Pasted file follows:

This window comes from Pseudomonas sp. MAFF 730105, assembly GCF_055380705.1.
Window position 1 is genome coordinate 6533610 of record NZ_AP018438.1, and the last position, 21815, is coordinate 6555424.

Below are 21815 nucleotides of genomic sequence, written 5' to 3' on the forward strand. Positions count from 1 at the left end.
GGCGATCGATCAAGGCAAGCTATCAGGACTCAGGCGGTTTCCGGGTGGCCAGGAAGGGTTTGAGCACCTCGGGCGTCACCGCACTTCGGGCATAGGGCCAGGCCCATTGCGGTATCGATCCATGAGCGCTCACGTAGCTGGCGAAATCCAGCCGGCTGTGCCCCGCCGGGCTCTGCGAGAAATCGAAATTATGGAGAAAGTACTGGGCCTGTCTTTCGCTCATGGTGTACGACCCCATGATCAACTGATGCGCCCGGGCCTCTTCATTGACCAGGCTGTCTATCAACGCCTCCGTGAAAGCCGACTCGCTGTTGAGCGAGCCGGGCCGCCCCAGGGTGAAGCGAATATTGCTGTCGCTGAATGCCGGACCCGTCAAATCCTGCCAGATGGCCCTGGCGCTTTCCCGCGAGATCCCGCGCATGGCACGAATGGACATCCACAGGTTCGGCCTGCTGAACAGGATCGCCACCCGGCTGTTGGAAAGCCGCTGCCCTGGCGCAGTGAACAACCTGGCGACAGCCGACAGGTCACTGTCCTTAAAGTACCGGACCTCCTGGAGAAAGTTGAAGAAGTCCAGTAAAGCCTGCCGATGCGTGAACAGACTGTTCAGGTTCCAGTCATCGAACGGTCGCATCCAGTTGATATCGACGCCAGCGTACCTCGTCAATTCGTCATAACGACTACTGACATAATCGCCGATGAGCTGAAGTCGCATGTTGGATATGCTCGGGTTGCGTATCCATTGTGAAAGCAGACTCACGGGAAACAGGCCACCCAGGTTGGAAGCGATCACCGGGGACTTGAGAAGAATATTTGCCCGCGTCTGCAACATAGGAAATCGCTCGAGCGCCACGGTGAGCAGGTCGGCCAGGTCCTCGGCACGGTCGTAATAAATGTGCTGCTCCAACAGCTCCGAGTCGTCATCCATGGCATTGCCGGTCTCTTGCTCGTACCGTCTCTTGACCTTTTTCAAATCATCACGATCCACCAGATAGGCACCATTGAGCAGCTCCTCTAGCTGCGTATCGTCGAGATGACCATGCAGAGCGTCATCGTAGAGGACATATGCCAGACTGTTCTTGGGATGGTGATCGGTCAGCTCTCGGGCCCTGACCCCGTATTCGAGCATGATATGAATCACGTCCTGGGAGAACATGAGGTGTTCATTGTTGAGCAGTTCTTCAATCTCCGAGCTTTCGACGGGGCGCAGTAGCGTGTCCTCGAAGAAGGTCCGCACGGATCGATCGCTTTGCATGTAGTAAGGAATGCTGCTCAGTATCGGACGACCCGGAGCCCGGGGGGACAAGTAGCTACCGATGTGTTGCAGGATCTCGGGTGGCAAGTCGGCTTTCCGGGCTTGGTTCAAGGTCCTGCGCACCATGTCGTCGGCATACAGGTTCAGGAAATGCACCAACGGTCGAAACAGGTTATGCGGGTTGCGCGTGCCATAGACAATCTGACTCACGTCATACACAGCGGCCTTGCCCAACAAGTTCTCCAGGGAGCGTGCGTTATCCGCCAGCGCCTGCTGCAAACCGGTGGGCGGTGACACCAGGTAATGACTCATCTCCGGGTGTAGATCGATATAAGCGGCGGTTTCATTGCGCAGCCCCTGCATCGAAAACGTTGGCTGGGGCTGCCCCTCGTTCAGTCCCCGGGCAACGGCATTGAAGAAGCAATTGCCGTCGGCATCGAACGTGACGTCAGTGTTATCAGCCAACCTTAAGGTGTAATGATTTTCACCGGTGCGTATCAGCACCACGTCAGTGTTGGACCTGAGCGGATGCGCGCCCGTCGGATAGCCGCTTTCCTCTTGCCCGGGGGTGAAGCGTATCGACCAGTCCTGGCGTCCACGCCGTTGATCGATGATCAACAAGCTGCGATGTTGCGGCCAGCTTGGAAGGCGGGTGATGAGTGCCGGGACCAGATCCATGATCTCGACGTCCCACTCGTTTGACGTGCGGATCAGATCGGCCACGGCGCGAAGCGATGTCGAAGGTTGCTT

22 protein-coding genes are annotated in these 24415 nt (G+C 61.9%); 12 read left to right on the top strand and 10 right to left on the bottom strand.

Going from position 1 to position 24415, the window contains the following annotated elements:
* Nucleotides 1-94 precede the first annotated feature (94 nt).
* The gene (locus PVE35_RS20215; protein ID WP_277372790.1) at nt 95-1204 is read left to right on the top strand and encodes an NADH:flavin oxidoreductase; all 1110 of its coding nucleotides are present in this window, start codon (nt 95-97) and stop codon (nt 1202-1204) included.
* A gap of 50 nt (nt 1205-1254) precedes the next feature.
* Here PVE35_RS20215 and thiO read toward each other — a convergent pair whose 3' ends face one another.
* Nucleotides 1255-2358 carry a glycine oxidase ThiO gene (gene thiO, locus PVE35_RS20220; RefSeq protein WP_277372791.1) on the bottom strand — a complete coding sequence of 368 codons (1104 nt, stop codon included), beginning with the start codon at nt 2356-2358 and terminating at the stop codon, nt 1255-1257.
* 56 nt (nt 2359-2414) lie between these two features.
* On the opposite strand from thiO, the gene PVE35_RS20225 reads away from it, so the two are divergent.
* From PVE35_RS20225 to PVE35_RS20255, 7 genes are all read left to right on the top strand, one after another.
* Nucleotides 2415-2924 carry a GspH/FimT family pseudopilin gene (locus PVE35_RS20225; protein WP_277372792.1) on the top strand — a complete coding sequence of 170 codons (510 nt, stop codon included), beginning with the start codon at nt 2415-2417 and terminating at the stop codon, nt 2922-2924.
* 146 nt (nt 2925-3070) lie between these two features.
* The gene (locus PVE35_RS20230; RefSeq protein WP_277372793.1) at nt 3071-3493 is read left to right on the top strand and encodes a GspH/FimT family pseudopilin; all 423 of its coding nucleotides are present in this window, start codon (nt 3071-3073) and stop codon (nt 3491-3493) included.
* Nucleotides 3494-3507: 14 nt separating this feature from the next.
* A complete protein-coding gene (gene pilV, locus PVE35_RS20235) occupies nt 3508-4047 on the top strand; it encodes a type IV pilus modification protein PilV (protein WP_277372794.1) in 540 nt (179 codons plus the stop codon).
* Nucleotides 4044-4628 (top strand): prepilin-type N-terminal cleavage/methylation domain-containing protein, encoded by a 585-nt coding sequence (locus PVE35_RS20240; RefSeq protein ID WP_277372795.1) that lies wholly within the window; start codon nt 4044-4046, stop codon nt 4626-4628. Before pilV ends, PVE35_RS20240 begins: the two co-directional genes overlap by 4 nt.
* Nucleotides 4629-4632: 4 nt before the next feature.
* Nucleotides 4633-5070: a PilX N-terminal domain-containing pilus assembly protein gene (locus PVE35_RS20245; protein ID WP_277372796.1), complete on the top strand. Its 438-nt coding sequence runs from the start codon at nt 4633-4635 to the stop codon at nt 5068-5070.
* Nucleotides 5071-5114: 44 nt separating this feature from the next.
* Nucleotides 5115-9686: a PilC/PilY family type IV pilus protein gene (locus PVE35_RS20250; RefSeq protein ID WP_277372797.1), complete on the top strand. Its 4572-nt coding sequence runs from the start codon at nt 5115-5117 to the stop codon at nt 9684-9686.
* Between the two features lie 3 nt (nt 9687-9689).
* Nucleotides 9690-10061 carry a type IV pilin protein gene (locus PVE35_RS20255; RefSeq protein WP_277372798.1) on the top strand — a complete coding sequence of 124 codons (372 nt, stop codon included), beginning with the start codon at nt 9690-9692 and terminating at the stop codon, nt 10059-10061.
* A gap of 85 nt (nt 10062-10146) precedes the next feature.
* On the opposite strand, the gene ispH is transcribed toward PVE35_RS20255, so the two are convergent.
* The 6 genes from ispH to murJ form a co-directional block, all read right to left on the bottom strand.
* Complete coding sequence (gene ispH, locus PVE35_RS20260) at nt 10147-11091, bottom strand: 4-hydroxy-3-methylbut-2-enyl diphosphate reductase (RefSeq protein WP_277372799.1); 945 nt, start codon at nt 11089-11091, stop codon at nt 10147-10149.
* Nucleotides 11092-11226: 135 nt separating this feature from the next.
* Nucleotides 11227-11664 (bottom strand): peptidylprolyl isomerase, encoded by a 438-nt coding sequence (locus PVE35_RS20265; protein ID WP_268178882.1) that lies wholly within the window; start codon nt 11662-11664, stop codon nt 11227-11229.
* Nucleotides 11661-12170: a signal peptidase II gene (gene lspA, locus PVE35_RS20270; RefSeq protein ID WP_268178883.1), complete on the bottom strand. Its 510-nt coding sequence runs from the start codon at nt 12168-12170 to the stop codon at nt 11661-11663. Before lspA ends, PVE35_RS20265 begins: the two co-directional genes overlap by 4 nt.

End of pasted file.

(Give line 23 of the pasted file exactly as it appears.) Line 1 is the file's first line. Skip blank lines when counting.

* Nucleotides 5071-5114: 44 nt separating this feature from the next.